Legendary rock musician Ozzy Osbourne opened up to Good Morning America's Robin Roberts about his private health battle.
Ozzy told Roberts he had a bad fall in January 2019.
"It's been terribly challenging for us all," the 71-year-old rock star said. "I did my last show New Year's Eve at The Forum. Then I had a bad fall. I had to have surgery on my neck, which screwed all my nerves."
Then in February, he was diagnosed with Parkinson's disease, a neurodegenerative disorder that progresses slowly in most people and has no cure.
"It's PRKN 2," said his wife, Sharon. "There's so many different types of Parkinson's; it's not a death sentence by any stretch of the imagination, but it does affect certain nerves in your body. And it's -- it's like you have a good day, a good day, and then a really bad day."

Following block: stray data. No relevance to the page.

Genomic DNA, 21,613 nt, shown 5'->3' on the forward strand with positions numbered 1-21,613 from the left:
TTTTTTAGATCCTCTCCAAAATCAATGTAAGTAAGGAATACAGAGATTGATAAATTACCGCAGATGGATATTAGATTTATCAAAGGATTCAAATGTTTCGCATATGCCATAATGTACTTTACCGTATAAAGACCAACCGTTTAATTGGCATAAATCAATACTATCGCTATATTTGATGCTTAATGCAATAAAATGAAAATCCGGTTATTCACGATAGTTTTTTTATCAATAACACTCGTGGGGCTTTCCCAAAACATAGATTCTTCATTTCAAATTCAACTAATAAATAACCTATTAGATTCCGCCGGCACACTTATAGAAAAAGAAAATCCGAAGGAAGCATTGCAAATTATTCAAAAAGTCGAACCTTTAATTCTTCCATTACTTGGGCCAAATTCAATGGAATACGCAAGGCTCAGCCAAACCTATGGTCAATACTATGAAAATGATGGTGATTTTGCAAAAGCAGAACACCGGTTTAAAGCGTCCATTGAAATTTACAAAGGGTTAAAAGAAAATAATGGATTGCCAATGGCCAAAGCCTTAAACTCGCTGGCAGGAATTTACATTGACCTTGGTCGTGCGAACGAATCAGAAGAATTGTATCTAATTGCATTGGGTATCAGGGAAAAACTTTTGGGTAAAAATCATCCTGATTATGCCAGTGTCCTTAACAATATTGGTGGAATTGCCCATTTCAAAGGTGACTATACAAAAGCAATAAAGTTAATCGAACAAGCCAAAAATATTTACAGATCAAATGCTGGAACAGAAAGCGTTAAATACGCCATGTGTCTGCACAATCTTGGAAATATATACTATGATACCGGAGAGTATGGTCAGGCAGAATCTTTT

The rock star said it was time to come clean and let his fans know what he was dealing with.
"I'm no good with secrets. I cannot walk around with it anymore because it's like I'm running out of excuses, you know?" Ozzy said. "(My fans) are my air, you know? I feel better. I've owned up to the fact that I have a case of Parkinson's. And I just hope they hang on and they're there for me, because I need them."
The health scare has actually helped the Osbourne family reconnect in a different way.
"We've all learned so much about each other again, and it's reaffirmed how strong we are," Ozzy's daughter Kelly said. Kelly admitted her father's diagnosis helped her and her brother Jack become closer over the past year. Jack was diagnosed with multiple sclerosis in 2012.
As for Ozzy, he's regaining his strength and getting back to doing what he loves the most. He recently released his first new music in a decade: "Ordinary Man."